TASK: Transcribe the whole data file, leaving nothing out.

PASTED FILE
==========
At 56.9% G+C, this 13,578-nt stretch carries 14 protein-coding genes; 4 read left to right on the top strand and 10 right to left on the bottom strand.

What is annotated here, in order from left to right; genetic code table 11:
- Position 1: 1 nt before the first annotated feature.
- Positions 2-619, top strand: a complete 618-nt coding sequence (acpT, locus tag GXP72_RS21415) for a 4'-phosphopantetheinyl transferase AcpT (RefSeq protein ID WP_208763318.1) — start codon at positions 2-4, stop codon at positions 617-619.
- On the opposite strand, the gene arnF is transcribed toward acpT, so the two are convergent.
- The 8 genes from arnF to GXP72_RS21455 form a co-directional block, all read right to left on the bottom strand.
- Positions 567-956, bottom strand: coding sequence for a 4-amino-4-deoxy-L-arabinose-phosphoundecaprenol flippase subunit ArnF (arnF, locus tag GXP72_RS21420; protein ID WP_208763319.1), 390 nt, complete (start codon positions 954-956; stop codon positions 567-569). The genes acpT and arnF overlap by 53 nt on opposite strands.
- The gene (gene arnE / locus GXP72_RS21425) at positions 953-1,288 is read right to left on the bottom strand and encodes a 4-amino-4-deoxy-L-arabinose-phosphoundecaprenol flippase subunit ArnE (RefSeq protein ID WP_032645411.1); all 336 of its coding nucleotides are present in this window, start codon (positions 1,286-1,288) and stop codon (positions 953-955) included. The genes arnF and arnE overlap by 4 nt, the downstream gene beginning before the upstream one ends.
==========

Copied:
At 56.9% G+C, this 13,578-nt stretch carries 14 protein-coding genes; 4 read left to right on the top strand and 10 right to left on the bottom strand.

What is annotated here, in order from left to right; genetic code table 11:
- Position 1: 1 nt before the first annotated feature.
- Positions 2-619, top strand: a complete 618-nt coding sequence (acpT, locus tag GXP72_RS21415) for a 4'-phosphopantetheinyl transferase AcpT (RefSeq protein ID WP_208763318.1) — start codon at positions 2-4, stop codon at positions 617-619.
- On the opposite strand, the gene arnF is transcribed toward acpT, so the two are convergent.
- The 8 genes from arnF to GXP72_RS21455 form a co-directional block, all read right to left on the bottom strand.
- Positions 567-956, bottom strand: coding sequence for a 4-amino-4-deoxy-L-arabinose-phosphoundecaprenol flippase subunit ArnF (arnF, locus tag GXP72_RS21420; protein ID WP_208763319.1), 390 nt, complete (start codon positions 954-956; stop codon positions 567-569). The genes acpT and arnF overlap by 53 nt on opposite strands.
- The gene (gene arnE / locus GXP72_RS21425) at positions 953-1,288 is read right to left on the bottom strand and encodes a 4-amino-4-deoxy-L-arabinose-phosphoundecaprenol flippase subunit ArnE (RefSeq protein ID WP_032645411.1); all 336 of its coding nucleotides are present in this window, start codon (positions 1,286-1,288) and stop codon (positions 953-955) included. The genes arnF and arnE overlap by 4 nt, the downstream gene beginning before the upstream one ends.